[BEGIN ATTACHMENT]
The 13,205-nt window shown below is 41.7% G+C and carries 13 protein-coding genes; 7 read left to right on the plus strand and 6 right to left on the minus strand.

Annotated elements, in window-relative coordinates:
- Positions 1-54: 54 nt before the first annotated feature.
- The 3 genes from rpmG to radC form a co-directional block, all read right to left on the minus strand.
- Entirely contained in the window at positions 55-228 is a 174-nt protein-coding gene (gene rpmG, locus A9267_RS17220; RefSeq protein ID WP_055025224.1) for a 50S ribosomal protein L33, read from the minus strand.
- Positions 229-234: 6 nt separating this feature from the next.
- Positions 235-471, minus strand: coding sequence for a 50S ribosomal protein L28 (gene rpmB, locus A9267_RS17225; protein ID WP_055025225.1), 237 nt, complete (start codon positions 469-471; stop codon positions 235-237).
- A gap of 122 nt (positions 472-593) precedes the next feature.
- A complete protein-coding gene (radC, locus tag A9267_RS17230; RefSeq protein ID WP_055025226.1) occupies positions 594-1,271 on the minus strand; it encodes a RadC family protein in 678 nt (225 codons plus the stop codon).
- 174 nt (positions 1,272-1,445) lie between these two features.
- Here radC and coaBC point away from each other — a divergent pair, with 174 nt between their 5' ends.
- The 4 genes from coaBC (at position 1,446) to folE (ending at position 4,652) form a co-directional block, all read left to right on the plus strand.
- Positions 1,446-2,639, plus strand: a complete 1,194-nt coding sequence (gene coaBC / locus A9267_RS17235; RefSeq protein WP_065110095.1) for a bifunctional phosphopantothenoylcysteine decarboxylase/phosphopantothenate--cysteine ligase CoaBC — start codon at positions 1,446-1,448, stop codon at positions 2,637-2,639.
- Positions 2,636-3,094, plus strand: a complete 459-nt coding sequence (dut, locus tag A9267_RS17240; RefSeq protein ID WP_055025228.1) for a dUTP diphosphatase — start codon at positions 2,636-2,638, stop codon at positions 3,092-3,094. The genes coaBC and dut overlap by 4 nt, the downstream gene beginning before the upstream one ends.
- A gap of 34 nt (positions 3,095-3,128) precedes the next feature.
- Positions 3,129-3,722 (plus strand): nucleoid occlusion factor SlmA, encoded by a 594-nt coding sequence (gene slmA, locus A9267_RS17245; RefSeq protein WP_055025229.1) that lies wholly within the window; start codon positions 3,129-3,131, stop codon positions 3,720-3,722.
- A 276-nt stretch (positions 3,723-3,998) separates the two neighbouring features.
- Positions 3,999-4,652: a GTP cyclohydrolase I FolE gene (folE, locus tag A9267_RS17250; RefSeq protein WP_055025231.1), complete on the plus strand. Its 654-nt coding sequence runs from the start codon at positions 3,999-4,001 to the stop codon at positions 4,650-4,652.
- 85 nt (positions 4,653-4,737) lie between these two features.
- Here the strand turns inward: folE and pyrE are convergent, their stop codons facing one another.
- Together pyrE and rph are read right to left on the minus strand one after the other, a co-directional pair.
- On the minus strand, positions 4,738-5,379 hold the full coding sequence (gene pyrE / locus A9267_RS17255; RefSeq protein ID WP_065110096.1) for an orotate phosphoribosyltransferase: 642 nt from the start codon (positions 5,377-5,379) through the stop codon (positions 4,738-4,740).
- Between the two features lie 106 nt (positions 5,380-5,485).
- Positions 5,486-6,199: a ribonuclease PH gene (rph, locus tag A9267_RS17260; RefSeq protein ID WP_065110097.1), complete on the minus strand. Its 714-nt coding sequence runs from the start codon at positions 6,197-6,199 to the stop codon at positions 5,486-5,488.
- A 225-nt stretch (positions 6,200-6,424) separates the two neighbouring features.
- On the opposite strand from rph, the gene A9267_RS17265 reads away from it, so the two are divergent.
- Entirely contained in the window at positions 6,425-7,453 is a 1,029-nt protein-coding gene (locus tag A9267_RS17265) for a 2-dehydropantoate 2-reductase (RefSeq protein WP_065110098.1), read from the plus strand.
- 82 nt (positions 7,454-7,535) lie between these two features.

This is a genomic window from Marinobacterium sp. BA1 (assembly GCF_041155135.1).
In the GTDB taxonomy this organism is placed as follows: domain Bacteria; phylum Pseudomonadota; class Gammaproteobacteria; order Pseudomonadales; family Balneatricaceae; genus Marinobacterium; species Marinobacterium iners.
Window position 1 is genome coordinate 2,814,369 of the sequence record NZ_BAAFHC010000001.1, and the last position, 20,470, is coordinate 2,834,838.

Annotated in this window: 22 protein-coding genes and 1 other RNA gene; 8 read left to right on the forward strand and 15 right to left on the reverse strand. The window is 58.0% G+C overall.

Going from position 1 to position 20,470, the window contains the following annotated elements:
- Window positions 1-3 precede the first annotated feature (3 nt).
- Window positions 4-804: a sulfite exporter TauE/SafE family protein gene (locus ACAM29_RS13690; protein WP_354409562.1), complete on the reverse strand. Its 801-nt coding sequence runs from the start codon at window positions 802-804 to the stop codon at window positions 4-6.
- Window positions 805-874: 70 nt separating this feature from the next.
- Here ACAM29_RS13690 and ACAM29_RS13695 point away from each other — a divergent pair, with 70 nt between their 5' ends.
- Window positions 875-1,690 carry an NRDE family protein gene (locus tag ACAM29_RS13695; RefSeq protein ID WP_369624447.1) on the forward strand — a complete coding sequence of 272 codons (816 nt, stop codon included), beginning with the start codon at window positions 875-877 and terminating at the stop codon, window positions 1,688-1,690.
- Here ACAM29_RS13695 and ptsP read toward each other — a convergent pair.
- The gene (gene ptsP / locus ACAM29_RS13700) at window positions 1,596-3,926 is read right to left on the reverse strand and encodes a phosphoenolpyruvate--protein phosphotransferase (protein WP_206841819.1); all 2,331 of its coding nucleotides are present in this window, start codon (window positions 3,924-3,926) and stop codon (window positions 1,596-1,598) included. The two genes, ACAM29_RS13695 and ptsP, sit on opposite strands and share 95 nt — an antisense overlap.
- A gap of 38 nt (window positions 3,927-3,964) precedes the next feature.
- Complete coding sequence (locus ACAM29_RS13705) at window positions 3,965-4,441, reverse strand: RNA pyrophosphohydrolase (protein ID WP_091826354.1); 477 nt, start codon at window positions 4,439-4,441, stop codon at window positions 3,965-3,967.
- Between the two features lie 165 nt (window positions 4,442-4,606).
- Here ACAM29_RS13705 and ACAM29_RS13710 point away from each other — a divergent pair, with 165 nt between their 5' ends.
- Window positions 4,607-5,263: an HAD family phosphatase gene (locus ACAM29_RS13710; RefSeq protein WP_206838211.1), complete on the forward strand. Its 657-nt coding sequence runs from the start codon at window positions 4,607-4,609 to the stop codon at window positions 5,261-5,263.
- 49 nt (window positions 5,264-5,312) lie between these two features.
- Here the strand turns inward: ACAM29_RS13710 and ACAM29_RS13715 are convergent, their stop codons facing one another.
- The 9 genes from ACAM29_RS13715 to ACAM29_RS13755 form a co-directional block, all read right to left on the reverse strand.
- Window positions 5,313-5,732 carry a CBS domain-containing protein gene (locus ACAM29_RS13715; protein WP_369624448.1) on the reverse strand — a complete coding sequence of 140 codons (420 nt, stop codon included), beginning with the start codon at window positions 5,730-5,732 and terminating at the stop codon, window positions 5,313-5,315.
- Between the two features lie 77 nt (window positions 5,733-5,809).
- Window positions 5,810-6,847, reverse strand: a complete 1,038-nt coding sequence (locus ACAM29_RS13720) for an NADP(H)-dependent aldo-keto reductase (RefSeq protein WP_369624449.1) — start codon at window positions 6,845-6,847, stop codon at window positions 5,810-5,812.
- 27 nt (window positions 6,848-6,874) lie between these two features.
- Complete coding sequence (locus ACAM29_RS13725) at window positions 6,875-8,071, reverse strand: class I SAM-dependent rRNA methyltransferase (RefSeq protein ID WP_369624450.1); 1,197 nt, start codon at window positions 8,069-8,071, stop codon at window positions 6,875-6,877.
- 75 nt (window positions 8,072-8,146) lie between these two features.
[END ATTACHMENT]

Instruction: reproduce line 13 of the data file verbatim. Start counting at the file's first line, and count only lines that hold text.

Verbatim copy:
- Positions 1,446-2,639, plus strand: a complete 1,194-nt coding sequence (gene coaBC / locus A9267_RS17235; RefSeq protein WP_065110095.1) for a bifunctional phosphopantothenoylcysteine decarboxylase/phosphopantothenate--cysteine ligase CoaBC — start codon at positions 1,446-1,448, stop codon at positions 2,637-2,639.